In Gaza: My Gaza II
By: Refaat R Alareer
Nowhere in the world do animals enjoy their absolute rights like they do in Gaza. You take a taxi wait three minutes at some red traffic light, and then the moment the light turns green a cart pulled by a donkey controlled by a teenager (actually, you can’t tell who controls what or what controls who when it comes to carts)crosses the red light from the opposite direction, delaying you two more minutes.
In Gaza you stick your head out of the taxi, shout your lungs out at the cart guy, ‘DONKEY!!”(If you are educated you still can do it but under your breath. And your certificate makes your head too big to stick it out of the window, but you still curse. If the reader(assuming that this piece is readable) allows me to go off the point I would add that sticking or not sticking the head out of a taxi window is the major difference between all sorts of people in Gaza. Get a guy, any guy, in a taxi, let a donkey cart block his way, and there you go. The man, his head, his social and cultural milieu stick, or do not, out of the window). Cursing, you lower your head and get it back in the car. You smile. You always smile after you curse in Gaza. (There must be something soothing and mitigating about cursing that needs research and studies). And your grin grows even wider when the taxi driver says half joking half angry that donkey carts are above the law(yes, In Gaza taxi drivers can be this wise and this meticulous as to observe the unobservable!)
The policeman does not stop the cart but stops your car. In Gaza even MP’s and PM’s, though in very few circumstances, wait at the traffic light. Carts don’t!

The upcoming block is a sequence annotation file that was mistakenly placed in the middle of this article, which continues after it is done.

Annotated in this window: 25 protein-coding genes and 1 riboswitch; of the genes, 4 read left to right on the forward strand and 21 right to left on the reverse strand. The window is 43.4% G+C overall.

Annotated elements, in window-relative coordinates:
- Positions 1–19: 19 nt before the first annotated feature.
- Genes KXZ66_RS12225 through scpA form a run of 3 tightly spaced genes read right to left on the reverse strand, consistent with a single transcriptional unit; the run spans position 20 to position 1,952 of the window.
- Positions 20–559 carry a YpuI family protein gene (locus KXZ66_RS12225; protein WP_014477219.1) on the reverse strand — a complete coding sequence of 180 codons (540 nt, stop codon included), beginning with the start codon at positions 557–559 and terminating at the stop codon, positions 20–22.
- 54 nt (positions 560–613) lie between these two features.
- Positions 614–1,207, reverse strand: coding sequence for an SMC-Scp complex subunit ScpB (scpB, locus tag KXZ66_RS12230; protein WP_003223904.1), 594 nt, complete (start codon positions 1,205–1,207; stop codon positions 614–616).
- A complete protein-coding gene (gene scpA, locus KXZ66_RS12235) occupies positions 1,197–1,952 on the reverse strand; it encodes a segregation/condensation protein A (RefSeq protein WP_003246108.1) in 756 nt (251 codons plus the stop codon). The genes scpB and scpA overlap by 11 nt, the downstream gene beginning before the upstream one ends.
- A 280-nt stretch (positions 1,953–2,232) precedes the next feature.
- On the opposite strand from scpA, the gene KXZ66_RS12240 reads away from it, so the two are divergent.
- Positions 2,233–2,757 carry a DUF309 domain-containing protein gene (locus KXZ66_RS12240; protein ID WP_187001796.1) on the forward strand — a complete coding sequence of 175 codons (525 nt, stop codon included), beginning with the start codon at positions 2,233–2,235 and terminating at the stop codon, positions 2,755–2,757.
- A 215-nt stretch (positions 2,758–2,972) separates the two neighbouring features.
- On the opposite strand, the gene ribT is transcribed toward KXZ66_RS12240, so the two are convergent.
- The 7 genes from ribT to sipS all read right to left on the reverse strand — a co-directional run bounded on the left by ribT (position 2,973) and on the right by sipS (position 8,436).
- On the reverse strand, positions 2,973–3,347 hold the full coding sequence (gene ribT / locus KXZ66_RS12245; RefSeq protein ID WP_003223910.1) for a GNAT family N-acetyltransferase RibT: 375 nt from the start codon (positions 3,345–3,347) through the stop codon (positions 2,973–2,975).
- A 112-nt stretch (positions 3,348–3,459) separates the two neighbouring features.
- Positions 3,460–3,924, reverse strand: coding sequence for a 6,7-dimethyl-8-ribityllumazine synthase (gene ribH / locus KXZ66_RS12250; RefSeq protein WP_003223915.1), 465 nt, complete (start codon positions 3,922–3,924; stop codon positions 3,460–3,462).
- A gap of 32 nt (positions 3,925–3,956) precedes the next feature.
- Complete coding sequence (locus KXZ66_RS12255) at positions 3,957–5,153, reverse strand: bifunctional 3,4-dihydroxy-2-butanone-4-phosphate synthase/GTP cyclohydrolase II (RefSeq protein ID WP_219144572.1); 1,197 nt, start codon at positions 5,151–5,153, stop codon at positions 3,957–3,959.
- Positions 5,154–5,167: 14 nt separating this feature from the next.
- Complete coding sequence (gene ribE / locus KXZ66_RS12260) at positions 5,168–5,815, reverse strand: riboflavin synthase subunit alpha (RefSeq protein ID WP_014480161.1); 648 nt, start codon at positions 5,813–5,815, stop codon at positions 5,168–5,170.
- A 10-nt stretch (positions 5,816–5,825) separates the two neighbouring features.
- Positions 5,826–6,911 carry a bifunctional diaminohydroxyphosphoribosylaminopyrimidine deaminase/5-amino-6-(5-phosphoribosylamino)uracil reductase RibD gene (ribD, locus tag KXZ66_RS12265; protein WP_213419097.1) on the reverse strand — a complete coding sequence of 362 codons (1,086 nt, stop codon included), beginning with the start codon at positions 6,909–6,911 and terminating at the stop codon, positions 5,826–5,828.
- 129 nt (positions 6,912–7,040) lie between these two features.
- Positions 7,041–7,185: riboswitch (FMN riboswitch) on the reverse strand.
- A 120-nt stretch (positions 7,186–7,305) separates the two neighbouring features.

In Gaza the beauty of the sea in the summer is irresistibly attractive. You give your friends a missed call; they call you back and agree to meet to go to the sea (to relax). It takes you 27 minutes to get there. It can be 15 if luck does not throw two or three donkey carts in your way. Anyway, (digressions in Gaza, and let me be frank with you for the sake of brevity and straightforwardness and terseness, are the norm. (In brief, if you happen to live in Gaza you will become very rapidly acquainted and familiar with something everyone uses in his or her talks and discussions of things particularly when they sense people are very interested in what they say, that thing being digressions, lots of them)) after a lot of debate, (debates are the soul/salt of Gaza, in Gaza you debate issues of various importance from soft salt up to the kind of mobile phone you will soon buy) you decide to take a dip in the sea but go back the moment you see a man bathing his old bloody (there are actually a number of patches on the horse’s body that bleed where swarms of flies gather and suck at it) horse. The horse seems to be enjoying it; his eyes are closed. In Gaza, horses, when dragged to be bathed in the sea, close their eyes.